Jet lag is a physiological condition that can affect anyone who travels across multiple time zones, causing fatigue, irritability, upset stomach, and brain fog.
In this article, we explain why jet lag occurs and show you the best ways to ease its symptoms.
What Is Jet Lag?
Jet lag is the disruption of the natural circadian rhythm that occurs when you travel across time zones. Most people are affected by jet lag after crossing three time zones or more.
Besides interrupting the function of your biological clock, there are several other factors that may cause you to experience jet lag. Dehydration which is due to low humidity levels in airplanes contributes to common jet lag symptoms such as headache, fatigue, and dizziness. Research shows that changes in cabin pressure and high altitudes may also lead to developing jet lag symptoms, even when you’re not traveling across time zones.
Jet lag symptoms
The most common symptoms of jet lag include:
- Daytime fatigue
- Poor sleep quality
- Difficulty concentrating
- Memory problems
- Mood swings
- Digestive issues, and
- Loss of appetite.
Jet lag symptoms are likely to be worse and last longer the more time zones you cross, especially if you travel from west to east. Jet lag doesn’t occur on north-south flights where you’re not crossing time zones. Your susceptibility to jet lag also depends on your age, health, fitness level, and how frequently you travel.
How Long Does It Take to Recover from Jet Lag?
It usually takes about a day to recover for each time zone you cross. For example, if you change five time zones, you’re likely to experience jet lag symptoms for five days.
Jet lag is a short-term problem that goes away once your body’s circadian rhythm has adjusted to the local time. For people who frequently fly long-distance, such as business travelers, pilots, and flight attendants, jet lag can become a chronic problem. If your jet lag symptoms don’t go away after a week or two, consult your physician as this could be a sign of another condition.
Fortunately, there are steps you can take to reduce jet lag symptoms. Let’s take a closer look.
What Are the Best Cures for Jet Lag?
Although jet lag is temporary, you may be looking for ways to improve sleep quality and increase your energy levels after a long flight. Sleep medications and IV therapy are among the best ways to ensure a fast recovery from jet lag.
Your doctor may prescribe sleeping pills such as eszopiclone (Lunesta), zolpidem (Ambien), temazepam (Restoril), or midazolam (Nayzilam) to help you rest when you reach your destination and avoid sleep deprivation as you adjust to the new time zone. Side effects of these medications are uncommon, but may include morning sleepiness, headache, dizziness, nausea, vomiting, sleepwalking, and confusion.
IV therapy effectively prevents and reverses the effects of jet lag and is beneficial both before and after traveling. Because the nutrients bypass the digestive system and enter directly into your bloodstream, you will feel better in just a few hours, rather than having to wait for days for your body to adjust.
At Reset IV, we create customized solutions that contain all the fluids and vitamins you need to recover after crossing several time zones. Our Jet Lag Package contains normal saline (a mixture of water and sodium chloride) to counteract the dehydrating effects of dry cabin air, anti-inflammatory medication to decrease swelling and pain, multivitamin, and B-complex vitamins combined with electrolytes to reduce stress and combat fatigue.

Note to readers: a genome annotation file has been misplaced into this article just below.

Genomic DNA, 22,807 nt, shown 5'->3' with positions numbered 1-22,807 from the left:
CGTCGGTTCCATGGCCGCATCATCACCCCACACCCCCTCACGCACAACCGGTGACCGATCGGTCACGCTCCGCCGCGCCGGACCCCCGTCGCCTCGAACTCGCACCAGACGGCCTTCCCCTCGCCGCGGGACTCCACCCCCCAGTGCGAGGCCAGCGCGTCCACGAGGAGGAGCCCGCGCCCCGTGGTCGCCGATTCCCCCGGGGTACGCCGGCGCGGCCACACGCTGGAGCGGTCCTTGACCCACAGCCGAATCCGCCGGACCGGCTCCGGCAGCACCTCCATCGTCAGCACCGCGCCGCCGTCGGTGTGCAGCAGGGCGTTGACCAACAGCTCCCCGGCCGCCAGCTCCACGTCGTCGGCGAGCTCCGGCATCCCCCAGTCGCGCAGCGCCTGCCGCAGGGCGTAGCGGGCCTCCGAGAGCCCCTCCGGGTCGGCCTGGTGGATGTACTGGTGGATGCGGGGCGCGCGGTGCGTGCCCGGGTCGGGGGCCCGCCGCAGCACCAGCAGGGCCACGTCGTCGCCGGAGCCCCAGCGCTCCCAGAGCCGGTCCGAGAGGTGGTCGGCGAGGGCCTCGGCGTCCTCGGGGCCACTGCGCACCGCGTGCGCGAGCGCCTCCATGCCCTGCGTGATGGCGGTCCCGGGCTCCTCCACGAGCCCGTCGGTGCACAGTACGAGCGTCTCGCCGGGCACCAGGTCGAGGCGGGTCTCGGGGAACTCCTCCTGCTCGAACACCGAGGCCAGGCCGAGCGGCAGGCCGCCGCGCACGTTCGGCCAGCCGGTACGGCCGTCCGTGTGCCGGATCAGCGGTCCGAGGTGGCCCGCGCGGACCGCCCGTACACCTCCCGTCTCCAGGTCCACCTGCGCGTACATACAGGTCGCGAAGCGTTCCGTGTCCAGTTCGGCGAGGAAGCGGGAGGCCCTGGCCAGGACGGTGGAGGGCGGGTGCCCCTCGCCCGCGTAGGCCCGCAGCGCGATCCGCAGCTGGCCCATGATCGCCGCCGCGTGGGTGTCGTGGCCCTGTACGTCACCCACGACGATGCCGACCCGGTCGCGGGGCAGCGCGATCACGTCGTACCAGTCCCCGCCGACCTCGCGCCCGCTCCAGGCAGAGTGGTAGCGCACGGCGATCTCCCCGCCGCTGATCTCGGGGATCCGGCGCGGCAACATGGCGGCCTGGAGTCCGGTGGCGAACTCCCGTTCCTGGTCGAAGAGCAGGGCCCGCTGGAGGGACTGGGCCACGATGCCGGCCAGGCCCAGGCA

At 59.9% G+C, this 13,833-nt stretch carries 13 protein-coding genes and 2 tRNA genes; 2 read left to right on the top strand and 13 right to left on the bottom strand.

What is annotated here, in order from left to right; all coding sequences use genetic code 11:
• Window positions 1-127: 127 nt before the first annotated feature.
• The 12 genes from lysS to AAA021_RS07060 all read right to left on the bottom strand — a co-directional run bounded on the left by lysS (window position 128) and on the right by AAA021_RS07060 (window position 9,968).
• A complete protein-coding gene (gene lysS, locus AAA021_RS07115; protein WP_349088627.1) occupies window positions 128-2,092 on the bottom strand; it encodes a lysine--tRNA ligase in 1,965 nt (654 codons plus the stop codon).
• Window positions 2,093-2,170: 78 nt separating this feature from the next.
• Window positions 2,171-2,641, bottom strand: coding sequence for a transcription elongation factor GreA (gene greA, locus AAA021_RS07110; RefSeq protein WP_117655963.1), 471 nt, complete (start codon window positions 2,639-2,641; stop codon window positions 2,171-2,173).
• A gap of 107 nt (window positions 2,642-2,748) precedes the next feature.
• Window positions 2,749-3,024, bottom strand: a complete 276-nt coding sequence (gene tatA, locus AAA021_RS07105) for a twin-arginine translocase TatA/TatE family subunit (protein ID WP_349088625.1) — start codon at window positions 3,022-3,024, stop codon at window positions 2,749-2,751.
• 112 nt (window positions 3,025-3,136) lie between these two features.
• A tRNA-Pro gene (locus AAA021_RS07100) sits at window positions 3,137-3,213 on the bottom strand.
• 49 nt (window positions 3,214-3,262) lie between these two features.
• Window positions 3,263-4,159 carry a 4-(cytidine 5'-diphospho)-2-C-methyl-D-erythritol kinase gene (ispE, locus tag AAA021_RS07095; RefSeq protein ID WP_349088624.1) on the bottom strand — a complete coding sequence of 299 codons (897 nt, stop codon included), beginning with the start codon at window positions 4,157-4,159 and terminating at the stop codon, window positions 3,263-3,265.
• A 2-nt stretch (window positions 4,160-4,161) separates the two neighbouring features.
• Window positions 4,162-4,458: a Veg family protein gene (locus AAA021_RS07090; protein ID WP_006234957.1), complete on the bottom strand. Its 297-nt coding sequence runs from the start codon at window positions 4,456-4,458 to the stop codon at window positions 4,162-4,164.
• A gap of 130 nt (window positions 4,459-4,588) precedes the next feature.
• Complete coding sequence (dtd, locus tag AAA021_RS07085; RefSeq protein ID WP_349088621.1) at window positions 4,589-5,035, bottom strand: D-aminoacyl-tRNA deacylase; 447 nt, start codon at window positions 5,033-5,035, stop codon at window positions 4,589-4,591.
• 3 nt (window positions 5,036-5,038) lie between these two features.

In addition, some simple home remedies can also help you manage your jet lag symptoms.
Home Remedies for Jet Lag
The key to minimizing jet lag symptoms is to synchronize your biological clock with your destination’s time zone. Here’s what you can do to help your body recover faster.
One of the reasons jet lag interrupts your circadian rhythm is the change in your exposure to light when you travel between time zones. Exposing yourself to sunlight is a powerful way to adjust your circadian rhythms and cure jet lag. It can help you wake up and reduce the release of melatonin hormones that make you sleepy. Keep in mind, however, that timing is crucial, and exposing yourself to light at the wrong time could shift your circadian clock in the wrong direction.
If your access to natural light is limited, light therapy lamps, also known as lightboxes, can provide bright light exposure to help your body reset its internal clock.
Minimize caffeine consumption when traveling across time zones. You should try to avoid coffee, tea, soda, energy drinks, and chocolate as caffeine can interfere with your ability to fall asleep and cause dehydration which can make jet lag symptoms even worse. Drinking plenty of water, juice, or herbal teas will help your body stay energized and hydrated and lead to a faster recovery.
Avoid greasy foods
To avoid increased gas, belly bloating, and other digestive issues, it is advisable to stay away from greasy foods while traveling. Make sure to eat light meals and healthy snacks such as energy bites, fruit, and vegetables.
Melatonin is a natural hormone that governs your circadian rhythm and makes you feel sleepy. Prescription medication containing melatonin and melatonin supplements can help your body reset its internal clock and recover from jet lag faster. Always talk to your doctor before taking melatonin, as supplementation is not recommended for everyone.
Studies have shown that moderate exercise is an effective way to restore your body’s circadian rhythms and adjust to a new time zone. Upon arrival at your destination, outdoor exercise will provide the added benefit of sunlight exposure.